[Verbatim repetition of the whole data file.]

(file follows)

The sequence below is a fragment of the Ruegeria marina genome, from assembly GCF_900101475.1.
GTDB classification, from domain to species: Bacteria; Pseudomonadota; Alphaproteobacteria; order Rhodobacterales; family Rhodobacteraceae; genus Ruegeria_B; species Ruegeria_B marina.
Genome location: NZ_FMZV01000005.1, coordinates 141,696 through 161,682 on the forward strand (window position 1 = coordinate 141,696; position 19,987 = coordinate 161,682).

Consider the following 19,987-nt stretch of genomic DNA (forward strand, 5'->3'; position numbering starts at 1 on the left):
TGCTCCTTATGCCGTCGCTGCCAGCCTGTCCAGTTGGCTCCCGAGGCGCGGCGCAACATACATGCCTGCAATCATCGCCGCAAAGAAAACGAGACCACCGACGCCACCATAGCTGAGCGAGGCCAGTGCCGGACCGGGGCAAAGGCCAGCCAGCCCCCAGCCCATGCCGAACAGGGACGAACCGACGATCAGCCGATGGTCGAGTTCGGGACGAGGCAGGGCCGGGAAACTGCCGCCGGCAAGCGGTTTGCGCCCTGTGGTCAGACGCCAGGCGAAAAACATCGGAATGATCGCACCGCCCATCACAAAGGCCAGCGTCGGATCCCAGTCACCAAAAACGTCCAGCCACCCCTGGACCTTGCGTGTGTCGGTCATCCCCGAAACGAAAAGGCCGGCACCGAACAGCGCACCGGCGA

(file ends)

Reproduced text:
The sequence below is a fragment of the Ruegeria marina genome, from assembly GCF_900101475.1.
GTDB classification, from domain to species: Bacteria; Pseudomonadota; Alphaproteobacteria; order Rhodobacterales; family Rhodobacteraceae; genus Ruegeria_B; species Ruegeria_B marina.
Genome location: NZ_FMZV01000005.1, coordinates 141,696 through 161,682 on the forward strand (window position 1 = coordinate 141,696; position 19,987 = coordinate 161,682).

Consider the following 19,987-nt stretch of genomic DNA (forward strand, 5'->3'; position numbering starts at 1 on the left):
TGCTCCTTATGCCGTCGCTGCCAGCCTGTCCAGTTGGCTCCCGAGGCGCGGCGCAACATACATGCCTGCAATCATCGCCGCAAAGAAAACGAGACCACCGACGCCACCATAGCTGAGCGAGGCCAGTGCCGGACCGGGGCAAAGGCCAGCCAGCCCCCAGCCCATGCCGAACAGGGACGAACCGACGATCAGCCGATGGTCGAGTTCGGGACGAGGCAGGGCCGGGAAACTGCCGCCGGCAAGCGGTTTGCGCCCTGTGGTCAGACGCCAGGCGAAAAACATCGGAATGATCGCACCGCCCATCACAAAGGCCAGCGTCGGATCCCAGTCACCAAAAACGTCCAGCCACCCCTGGACCTTGCGTGTGTCGGTCATCCCCGAAACGAAAAGGCCGGCACCGAACAGCGCACCGGCGA